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Cisco next time?


By Scott Bradner


If you want to be a counterfeiter don't upgrade your version of PhotoShop.  At the request of a consortium of central banks around the world, but not because of any law requiring it, Adobe inserted some software that recognizes bank notes into the latest version of PhotoShop (designated PhotoShop CS).  PhotoShop refuses to load any file that contains a picture of a bank note that the software recognizes.  At first blush this seems to be a reasonable way to slow down the rush of teenagers using color computer printers to print their own money but there are a number of troubling aspects to the story.


I did some experiments with my own copy of PhotoShop CS.  The software recognized new-style U.S. $20 bills, 10 and 20 Euro notes, Canadian $20, $50 and $100 bills, and English 20 pound notes. It did not recognize U.S. $1, $10, $50 or $100 bills or old-style $20 bills, nor did it recognize English 5 or 10 pound notes.  (That was all the money I had around the house to try.) In case any law enforcement folk are reading this, I followed the rules and deleted the scanned images as soon as my test was done.


Since U.S. law allows one-sided color reproductions of U.S. currency as long as the image is less than 3/4ths or more then 1.5 times the size of the actual bill. ( PhotoShop CS stops the user from doing completely legal things. Other countries have similar laws (see In fact, the U.S. Secret Service could not have used PhotoShop CS to produce their web page if they used a current rather than an old $20 bill as the sample currency.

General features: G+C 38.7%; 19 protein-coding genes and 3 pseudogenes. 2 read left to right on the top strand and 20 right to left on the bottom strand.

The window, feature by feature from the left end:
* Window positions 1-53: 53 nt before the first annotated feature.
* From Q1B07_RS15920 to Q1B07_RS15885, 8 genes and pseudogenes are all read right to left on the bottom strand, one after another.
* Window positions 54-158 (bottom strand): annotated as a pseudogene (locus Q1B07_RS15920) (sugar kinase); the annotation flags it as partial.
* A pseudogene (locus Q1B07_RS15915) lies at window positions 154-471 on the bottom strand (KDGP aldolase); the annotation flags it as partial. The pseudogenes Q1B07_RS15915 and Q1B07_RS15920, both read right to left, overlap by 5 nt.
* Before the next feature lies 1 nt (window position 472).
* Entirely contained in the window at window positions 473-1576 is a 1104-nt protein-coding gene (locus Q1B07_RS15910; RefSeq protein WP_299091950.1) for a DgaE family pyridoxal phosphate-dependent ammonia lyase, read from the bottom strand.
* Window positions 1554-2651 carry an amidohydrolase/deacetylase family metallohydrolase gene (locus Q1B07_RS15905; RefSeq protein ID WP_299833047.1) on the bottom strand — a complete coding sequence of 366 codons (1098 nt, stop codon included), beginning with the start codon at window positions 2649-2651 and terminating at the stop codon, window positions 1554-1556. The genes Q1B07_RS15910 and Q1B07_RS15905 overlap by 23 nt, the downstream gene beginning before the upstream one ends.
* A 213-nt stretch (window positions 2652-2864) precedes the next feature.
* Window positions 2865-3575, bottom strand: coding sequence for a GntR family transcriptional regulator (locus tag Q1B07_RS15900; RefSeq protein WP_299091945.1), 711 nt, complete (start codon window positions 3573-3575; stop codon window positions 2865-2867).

A number of things bother me about Adobe's actions.


o They inserted third party software into their application, how sure are they that the software does not spy on the users in other ways?  I wonder if my tests were recorded or reported.


o They did not tell their users that they had done this even though, as an Adobe spokesman admitted, they knew it would be discovered at some point.  What was the point of keeping it secret? What else are they keeping secret?


o They are blocking totally legal activities.  It is not clear to me that any law mandating the inclusion of this type of software would survive a constitutional challenge in the U.S.


o They added the software without having any legal requirement to do so.  What software will they add next?


Maybe Adobe will, out of the goodness of their heart, add porn scanning software next.  Exotrope, Inc. markets such software under the name "The BAIR Filtering System" ( At least one reviewer liked it ( even though some researchers report that it does not work at all (


The next logical step is for the banks to get scanner manufactures to add this magic software to their products to stop the images at the source.  Then they would need to get Cisco to do the same to keep the people with old scanners from sending images to their friends.  This would be a never-ending chain that should have been stopped by Adobe.


disclaimer: Harvard thinks it is never-ending but I did not ask the university about Adobe's actions.  The above is my own paranoia.